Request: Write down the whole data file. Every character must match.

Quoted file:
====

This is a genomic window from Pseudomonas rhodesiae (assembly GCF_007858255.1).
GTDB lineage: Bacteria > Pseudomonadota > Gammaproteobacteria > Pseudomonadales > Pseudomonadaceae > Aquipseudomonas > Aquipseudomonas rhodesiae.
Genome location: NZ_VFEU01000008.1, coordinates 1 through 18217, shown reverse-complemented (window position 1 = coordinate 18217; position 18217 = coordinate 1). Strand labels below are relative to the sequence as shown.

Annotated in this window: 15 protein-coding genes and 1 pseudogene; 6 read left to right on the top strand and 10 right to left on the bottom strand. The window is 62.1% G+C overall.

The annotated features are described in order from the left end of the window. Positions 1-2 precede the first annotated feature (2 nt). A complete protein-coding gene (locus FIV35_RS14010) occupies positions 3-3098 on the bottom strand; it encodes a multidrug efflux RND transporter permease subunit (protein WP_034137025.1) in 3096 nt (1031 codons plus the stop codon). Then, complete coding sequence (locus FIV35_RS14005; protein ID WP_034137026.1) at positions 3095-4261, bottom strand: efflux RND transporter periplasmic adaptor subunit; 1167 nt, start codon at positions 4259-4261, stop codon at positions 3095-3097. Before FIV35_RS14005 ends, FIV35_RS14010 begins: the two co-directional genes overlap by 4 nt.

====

This is a genomic window from Pseudomonas rhodesiae (assembly GCF_007858255.1).
GTDB lineage: Bacteria > Pseudomonadota > Gammaproteobacteria > Pseudomonadales > Pseudomonadaceae > Aquipseudomonas > Aquipseudomonas rhodesiae.
Genome location: NZ_VFEU01000008.1, coordinates 1 through 18217, shown reverse-complemented (window position 1 = coordinate 18217; position 18217 = coordinate 1). Strand labels below are relative to the sequence as shown.

Annotated in this window: 15 protein-coding genes and 1 pseudogene; 6 read left to right on the top strand and 10 right to left on the bottom strand. The window is 62.1% G+C overall.

The annotated features are described in order from the left end of the window. Positions 1-2 precede the first annotated feature (2 nt). A complete protein-coding gene (locus FIV35_RS14010) occupies positions 3-3098 on the bottom strand; it encodes a multidrug efflux RND transporter permease subunit (protein WP_034137025.1) in 3096 nt (1031 codons plus the stop codon). Then, complete coding sequence (locus FIV35_RS14005; protein ID WP_034137026.1) at positions 3095-4261, bottom strand: efflux RND transporter periplasmic adaptor subunit; 1167 nt, start codon at positions 4259-4261, stop codon at positions 3095-3097. Before FIV35_RS14005 ends, FIV35_RS14010 begins: the two co-directional genes overlap by 4 nt.